We’ve said before that it’s incredibly challenging to measure and assess performance management in cybersecurity, but it is crucial if you are to improve team effectiveness and retain your top talent. As part of that, with a global shortage of skilled cybersecurity experts – the workforce needs to grow by 145% to meet demands – there are steps you can take to not only retain top talent today but also ensure you have a skilled team in place for years to come. The key is addressing employee progression and succession planning.
Succession planning is where you identify individuals who you believe could step into a more significant role should it become available due to the person currently in place retiring, leaving or being promoted. By identifying who could fill a future role gap, you will be able to act quickly to minimise disruption to the team and its operations and prepare the “next-in-line” for the step-up by equipping them with the training and knowledge they need in advance. Internal promotions also mean that you may only need to go externally to recruit for junior roles and recruitment costs are much cheaper at this level.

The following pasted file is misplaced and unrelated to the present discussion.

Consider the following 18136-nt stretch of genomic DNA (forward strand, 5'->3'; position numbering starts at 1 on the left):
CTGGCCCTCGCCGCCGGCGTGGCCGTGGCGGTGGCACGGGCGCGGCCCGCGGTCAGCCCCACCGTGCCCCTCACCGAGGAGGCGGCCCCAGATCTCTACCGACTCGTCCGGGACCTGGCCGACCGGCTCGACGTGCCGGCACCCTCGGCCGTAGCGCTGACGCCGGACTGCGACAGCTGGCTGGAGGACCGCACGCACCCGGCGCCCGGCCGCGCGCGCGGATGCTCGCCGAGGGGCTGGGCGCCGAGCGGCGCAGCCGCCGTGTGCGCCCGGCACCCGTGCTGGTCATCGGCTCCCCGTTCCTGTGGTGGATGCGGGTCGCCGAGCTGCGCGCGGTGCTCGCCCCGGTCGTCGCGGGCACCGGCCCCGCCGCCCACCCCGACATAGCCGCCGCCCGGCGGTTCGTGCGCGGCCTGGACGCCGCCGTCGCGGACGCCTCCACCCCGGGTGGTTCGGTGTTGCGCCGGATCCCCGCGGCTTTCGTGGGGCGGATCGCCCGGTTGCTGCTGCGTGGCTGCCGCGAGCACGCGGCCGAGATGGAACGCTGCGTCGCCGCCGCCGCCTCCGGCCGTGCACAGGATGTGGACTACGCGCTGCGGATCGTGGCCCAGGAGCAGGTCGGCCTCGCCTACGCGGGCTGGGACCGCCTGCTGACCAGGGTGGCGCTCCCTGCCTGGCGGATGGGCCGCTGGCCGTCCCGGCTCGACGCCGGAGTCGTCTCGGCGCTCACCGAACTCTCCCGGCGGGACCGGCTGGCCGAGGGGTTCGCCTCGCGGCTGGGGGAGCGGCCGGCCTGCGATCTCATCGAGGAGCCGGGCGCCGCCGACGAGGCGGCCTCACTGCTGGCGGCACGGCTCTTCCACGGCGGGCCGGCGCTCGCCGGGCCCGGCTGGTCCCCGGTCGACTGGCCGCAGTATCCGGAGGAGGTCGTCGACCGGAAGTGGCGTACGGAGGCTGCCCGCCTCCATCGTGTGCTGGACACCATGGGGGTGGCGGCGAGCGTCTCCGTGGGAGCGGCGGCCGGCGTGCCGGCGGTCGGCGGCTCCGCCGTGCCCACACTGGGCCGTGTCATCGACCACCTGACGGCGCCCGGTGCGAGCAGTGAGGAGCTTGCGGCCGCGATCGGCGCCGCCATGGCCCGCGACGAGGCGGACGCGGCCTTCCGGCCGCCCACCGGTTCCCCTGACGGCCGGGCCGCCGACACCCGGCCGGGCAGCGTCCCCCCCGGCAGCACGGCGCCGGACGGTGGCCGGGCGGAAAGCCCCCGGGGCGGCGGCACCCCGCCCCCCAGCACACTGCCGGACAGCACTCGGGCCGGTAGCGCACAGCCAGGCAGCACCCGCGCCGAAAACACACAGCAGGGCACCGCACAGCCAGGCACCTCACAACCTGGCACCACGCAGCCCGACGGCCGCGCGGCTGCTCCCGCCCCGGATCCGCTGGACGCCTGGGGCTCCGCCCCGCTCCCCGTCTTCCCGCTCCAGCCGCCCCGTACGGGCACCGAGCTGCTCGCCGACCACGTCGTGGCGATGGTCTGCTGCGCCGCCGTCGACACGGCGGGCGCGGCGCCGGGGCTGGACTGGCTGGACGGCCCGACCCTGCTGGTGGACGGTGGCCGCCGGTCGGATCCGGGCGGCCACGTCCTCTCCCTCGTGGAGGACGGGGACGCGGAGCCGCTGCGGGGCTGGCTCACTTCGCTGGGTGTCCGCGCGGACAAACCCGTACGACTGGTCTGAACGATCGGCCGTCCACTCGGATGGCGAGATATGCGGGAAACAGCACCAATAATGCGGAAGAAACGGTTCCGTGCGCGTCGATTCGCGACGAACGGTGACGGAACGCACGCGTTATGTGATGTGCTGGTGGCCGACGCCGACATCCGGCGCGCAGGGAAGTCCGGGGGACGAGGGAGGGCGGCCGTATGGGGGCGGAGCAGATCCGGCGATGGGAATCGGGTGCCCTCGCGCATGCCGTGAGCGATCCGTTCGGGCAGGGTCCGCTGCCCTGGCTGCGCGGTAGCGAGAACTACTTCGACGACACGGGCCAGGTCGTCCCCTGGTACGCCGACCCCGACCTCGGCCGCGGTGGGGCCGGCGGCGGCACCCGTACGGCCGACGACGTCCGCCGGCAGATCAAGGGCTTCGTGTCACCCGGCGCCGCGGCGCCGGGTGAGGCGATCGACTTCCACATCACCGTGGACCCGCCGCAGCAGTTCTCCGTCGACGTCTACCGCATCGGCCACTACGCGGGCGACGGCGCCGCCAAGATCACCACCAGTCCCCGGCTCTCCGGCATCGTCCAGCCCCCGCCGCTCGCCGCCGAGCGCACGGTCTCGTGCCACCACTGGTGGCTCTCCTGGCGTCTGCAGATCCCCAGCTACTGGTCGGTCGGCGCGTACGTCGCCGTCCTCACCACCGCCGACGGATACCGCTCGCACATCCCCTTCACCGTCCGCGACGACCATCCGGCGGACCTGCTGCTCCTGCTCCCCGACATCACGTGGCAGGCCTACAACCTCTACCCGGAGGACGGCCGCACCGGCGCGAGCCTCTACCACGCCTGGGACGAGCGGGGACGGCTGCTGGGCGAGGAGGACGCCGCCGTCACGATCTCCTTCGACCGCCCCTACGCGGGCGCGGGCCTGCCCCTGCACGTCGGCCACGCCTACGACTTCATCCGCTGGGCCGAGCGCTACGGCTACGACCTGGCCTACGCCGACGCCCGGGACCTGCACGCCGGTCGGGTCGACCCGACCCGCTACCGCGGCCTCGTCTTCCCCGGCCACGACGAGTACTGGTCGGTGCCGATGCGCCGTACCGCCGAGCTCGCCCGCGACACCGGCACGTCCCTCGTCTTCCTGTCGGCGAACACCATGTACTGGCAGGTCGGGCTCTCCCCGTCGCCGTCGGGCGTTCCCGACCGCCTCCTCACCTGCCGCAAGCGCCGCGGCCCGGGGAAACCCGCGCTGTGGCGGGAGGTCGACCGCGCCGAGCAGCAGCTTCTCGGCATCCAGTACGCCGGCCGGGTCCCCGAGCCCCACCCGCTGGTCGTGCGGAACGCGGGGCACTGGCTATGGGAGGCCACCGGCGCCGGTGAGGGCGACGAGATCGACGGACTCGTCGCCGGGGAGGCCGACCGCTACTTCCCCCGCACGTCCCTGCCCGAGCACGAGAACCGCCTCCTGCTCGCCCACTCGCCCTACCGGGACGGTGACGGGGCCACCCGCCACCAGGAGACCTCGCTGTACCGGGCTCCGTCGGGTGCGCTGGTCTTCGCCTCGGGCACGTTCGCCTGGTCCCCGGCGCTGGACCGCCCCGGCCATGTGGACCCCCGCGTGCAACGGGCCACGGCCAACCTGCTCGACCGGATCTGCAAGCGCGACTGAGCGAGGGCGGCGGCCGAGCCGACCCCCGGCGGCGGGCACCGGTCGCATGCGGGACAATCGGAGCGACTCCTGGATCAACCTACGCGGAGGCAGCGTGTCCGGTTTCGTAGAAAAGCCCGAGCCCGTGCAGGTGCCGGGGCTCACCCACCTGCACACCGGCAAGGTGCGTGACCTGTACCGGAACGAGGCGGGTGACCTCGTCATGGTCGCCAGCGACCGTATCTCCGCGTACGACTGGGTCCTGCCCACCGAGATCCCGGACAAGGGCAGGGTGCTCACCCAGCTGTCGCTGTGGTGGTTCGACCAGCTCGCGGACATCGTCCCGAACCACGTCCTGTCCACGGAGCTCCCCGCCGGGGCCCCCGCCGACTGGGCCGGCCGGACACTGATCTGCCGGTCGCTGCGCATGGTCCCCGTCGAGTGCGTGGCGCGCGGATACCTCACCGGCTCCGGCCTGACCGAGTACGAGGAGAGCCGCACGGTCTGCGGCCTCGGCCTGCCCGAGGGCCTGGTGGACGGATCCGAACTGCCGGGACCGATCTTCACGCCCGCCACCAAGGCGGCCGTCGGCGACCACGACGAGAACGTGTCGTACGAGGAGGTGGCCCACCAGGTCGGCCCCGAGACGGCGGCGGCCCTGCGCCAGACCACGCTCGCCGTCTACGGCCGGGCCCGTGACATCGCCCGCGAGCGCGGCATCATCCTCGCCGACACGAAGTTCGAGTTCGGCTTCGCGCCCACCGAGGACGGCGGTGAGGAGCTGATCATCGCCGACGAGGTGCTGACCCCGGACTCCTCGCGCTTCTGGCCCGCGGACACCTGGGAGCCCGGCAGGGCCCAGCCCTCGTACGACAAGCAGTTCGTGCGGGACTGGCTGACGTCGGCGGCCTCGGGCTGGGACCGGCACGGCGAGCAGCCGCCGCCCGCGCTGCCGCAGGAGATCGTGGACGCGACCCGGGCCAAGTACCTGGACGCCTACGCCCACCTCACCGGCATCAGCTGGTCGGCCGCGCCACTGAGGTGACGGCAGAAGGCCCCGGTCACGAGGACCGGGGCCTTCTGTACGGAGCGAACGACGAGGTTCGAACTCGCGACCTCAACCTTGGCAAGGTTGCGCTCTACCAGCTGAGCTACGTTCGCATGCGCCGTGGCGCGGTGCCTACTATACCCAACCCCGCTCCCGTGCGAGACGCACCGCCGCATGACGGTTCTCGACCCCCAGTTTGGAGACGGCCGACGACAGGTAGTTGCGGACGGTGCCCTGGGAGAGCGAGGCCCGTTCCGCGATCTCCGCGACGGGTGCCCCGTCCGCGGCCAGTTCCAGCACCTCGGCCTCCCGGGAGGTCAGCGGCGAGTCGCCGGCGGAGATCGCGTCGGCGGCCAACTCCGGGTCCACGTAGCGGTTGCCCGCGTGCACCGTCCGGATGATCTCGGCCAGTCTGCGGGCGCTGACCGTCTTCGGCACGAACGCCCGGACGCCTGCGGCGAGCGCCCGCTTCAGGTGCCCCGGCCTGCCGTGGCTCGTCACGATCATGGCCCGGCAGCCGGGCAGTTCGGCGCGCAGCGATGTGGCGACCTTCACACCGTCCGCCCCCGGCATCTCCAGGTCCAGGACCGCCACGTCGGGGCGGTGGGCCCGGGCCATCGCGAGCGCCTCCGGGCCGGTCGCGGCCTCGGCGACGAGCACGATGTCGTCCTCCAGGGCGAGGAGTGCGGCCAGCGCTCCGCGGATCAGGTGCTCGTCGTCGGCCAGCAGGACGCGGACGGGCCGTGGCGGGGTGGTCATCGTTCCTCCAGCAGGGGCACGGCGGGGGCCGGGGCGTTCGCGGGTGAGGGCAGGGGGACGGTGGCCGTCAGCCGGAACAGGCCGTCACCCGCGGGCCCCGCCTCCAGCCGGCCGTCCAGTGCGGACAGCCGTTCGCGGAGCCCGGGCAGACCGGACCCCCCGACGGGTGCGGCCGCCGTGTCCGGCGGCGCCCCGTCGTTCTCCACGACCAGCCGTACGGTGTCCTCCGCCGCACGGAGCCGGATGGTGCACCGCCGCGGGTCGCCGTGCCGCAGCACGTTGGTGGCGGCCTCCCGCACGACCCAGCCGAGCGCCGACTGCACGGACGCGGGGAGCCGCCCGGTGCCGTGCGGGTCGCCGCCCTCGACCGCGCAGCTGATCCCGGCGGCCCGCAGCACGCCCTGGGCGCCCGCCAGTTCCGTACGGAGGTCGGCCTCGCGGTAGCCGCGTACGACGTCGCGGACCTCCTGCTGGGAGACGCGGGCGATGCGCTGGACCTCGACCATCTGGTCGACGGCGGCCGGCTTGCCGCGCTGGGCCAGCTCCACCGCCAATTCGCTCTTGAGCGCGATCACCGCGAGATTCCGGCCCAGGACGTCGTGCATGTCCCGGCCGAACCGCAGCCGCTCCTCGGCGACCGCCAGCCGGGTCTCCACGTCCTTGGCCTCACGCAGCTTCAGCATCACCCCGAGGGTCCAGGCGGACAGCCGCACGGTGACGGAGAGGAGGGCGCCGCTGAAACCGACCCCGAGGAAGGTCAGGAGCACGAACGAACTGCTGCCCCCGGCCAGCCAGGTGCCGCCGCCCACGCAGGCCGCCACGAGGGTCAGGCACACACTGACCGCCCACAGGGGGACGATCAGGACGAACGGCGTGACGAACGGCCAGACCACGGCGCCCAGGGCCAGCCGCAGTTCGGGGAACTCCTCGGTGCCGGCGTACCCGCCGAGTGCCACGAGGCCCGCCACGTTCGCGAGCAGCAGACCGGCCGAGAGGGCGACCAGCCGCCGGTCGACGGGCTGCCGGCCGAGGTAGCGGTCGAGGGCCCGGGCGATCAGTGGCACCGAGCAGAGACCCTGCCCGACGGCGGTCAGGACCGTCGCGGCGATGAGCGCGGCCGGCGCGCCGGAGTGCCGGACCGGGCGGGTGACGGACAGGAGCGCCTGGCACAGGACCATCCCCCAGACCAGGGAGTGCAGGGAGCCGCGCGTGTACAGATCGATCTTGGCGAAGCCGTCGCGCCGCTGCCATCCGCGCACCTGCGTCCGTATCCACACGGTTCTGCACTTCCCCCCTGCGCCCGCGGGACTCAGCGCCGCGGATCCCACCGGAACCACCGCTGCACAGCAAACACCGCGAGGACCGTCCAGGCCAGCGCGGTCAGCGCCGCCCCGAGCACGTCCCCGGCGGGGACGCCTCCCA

Employee progression is the term used to describe how an employee should move up the ranks within a business, acquire more knowledge and skills, and greater responsibility.
By ensuring you have a progression plan in place for every member of your team, you’ll find succession planning reasonably straightforward to do.
The answer is yes. Without one, employees could leave. According to research. 76% of employees will seek other job opportunities if they feel they’ve been passed over for a promotion at work. Furthermore, 59% of millennials say that progression opportunities are extremely important when applying for a job.
Set up a plan and keep your team happy, or leave it too late and you could be facing multiple gaps in your team as well as recruitment and onboarding costs amounting to nearly $42,000 (£30,000) per employee.
At some companies, the senior leadership teams (SLT) even share their succession plans with each other and their direct reports to aid more effective planning and collaboration. Some also encourage listing multiple names as potential successors for each role to ensure several options are in place. You may find you need to change your plans quickly, and having backups is always a good idea.
The first step is to look at your team’s roles and how this could change over time.
Unfortunately, there is no typical structure for a cybersecurity team, and with many cyber roles, progression is very much based on time served. For example, many businesses will go on a grade model of Junior, Consultant, Senior, Managing etc. We believe this model only works provided that the individuals acquire new skills and knowledge during the time served, making them worthy of a promotion. This is another reason why progression plans are so important.
There are also many niches within cybersecurity to factor in to ensure your team has everything covered.